Sunday, 11 March 2012

Interview of Dils Lakshmindra Sinha

Dils LK Sinha is the President, Bishnupriya Manipuri Writers' Forum and Ex-Vice President/General Secretary, NBM Sahitya Parishad and has authored numerous poems, books and plays. Talking to Gitanjali Das, he says that he fears the extinction of his language 

What does literature mean to you? Do you think it has any relevance in our day-to-day lives? According to you, does it have anything to do with all that is happening around us? 

Dils Lakshmindra Sinha
Dils LK Sinha Literature is the reflection of life in terms of humanity. It is a means to the ultimate truth in the inner soul of man. Through poetry, I try to spread knowledge about the Bishnupriya Manipuris, which is on the verge of extinction, and at the same time I try to express feelings which are hard to share in other mediums. Literature mirrors society. We learn about things that happened in the past through books. In the same way, our posterity will find out what we feel now through our writings. Everything happening around us, from terrorism to price rise, finds an outlet through literature. 

How close is your relation with literature in general, and with literature of the Northeast in particular? 

I won’t classify literature because I feel it is general. The word mother, in whichever language you utter, addresses the same person everywhere. I feel folk literature in Assamese, Bodo, Rabha, Mising, Manipuri, Mizo and others are very developed. I have a collection of Bishnupriya Manipuri folktales to my credit. Folk literature is a very interesting genre. It attracts readers of all ages. Bishnupriya Manipuri is a marginalised community, but we feel we are very much a part of literature in general. 

What future do you see for literature from the Northeast? 

The future of Northeast literature is very bright. With book fairs like the 13th North East Book Fair being held and books focusing on the region being published, the future ahead is bright. However, I fear that Bishnupriya Manipuri literature will become extinct. More and more elite litterateurs and scholars are joining our cause. But our literature is not as developed as Assamese, Bodo or Mizo, because it does not get financial support from any quarters. Moreover, there is no political patronage from the state. People associated with Bishnupriya Manipuri literature have translated many books into this language. The Gita has been translated a number of times by different writers since 1920. We are working with zeal without pondering much about how the future unfolds.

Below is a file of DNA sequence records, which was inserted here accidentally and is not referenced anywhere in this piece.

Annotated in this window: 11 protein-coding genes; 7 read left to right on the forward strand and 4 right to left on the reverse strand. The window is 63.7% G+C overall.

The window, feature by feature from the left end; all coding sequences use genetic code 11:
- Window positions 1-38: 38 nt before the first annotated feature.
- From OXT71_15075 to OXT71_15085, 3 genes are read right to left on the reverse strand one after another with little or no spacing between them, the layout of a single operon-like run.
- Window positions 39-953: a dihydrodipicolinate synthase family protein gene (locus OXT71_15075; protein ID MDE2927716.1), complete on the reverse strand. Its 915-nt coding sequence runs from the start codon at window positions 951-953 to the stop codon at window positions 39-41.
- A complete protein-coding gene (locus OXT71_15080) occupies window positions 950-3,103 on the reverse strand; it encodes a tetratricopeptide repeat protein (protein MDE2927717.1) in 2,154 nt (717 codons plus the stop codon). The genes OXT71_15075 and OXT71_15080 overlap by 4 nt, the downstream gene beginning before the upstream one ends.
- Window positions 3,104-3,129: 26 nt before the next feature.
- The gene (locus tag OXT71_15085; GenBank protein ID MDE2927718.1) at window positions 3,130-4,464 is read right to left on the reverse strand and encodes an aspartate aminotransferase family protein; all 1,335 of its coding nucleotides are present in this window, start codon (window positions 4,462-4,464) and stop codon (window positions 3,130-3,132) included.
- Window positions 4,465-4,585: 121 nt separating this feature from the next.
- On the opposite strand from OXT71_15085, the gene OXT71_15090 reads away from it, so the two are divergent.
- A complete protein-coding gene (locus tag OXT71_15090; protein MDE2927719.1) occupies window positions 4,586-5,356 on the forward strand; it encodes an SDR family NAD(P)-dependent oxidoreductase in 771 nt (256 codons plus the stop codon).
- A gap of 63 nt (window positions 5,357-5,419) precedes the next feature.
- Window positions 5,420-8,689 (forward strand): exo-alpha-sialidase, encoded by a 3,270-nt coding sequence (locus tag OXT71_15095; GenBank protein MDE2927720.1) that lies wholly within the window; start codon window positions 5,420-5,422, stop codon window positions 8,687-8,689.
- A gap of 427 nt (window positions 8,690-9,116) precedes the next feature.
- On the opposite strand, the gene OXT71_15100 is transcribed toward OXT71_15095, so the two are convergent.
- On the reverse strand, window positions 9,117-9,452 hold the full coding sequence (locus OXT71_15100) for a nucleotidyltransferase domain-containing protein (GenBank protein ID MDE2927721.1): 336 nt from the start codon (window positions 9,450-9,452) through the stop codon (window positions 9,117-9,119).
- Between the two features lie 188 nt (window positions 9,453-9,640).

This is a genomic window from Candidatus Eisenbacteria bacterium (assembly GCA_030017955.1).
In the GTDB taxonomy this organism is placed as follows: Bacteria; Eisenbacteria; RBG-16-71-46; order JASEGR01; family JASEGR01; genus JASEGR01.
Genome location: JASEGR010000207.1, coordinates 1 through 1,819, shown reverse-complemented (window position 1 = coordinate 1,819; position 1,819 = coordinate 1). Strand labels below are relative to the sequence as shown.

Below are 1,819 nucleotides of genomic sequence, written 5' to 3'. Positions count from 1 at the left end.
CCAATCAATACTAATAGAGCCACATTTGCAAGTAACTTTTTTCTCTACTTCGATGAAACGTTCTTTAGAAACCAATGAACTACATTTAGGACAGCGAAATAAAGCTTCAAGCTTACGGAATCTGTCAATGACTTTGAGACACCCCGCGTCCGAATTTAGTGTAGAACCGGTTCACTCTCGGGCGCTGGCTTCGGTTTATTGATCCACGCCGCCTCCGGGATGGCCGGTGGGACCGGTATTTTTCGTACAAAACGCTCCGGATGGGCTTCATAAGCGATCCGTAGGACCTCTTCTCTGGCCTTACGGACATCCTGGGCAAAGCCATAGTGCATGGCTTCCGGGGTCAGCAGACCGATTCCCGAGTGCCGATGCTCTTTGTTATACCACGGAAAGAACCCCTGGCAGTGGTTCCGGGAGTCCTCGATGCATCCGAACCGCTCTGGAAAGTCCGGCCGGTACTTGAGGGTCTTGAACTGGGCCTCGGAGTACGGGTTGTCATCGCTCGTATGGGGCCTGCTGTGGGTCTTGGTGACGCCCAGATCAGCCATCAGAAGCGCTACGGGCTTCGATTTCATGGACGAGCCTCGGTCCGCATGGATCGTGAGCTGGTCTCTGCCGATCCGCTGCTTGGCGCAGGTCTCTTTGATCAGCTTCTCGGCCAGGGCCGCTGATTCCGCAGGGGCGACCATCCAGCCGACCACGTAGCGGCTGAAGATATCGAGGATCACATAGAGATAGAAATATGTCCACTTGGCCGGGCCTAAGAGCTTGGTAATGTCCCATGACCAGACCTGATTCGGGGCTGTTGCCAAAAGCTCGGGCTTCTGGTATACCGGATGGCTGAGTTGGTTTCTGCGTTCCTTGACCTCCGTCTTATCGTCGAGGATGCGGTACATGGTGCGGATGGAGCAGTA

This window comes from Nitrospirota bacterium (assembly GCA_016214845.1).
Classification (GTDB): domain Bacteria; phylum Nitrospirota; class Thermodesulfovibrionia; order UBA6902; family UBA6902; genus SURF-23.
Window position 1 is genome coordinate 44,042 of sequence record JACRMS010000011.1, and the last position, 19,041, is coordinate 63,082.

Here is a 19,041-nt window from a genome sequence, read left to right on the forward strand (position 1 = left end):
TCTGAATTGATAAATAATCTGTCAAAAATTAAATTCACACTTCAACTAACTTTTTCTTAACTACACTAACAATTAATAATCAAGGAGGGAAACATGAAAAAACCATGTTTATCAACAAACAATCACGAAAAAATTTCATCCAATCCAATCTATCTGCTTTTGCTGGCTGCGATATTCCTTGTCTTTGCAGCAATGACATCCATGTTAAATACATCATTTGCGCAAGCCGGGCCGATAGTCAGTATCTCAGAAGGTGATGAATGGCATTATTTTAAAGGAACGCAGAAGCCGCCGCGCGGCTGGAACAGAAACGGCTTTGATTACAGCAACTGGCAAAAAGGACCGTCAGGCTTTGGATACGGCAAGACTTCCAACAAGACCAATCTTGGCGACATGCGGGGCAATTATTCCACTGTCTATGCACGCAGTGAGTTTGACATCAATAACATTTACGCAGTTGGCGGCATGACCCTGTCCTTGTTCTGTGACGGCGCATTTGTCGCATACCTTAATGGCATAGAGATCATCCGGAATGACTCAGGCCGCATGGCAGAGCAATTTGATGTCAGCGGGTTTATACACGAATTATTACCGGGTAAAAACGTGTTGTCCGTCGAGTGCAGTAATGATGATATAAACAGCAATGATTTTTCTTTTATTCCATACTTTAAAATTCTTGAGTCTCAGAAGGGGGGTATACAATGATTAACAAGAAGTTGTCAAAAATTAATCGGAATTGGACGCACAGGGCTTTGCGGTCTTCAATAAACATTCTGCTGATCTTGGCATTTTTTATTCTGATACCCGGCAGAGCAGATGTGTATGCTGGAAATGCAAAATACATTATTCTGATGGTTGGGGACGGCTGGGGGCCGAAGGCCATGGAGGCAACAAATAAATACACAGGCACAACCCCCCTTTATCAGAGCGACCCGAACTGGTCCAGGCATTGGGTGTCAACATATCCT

Name one book that had a lasting impact on you. In what way? 

Rabindranath Tagore’s Gitanjali, TS Eliot’s poem ‘The Wasteland’ and the Upanishads have made an impact on me. They have given my life some sort of a direction. Eliot’s poem is an amalgamation of the East and the West. His philosophy of life has really inspired me. He has taken so much from different cultures. 

What book would you recommend for our readers and why? 

I would suggest they read the Upanishads and the Vedas. I don’t feel they are religious books. They reflect love for humanity. I would also ask them to read Eliot. Terrorism and the emptiness of our society are evident in his poetry.

Courtesy: Seven Sisters Post (www.sevensisterspost.com)
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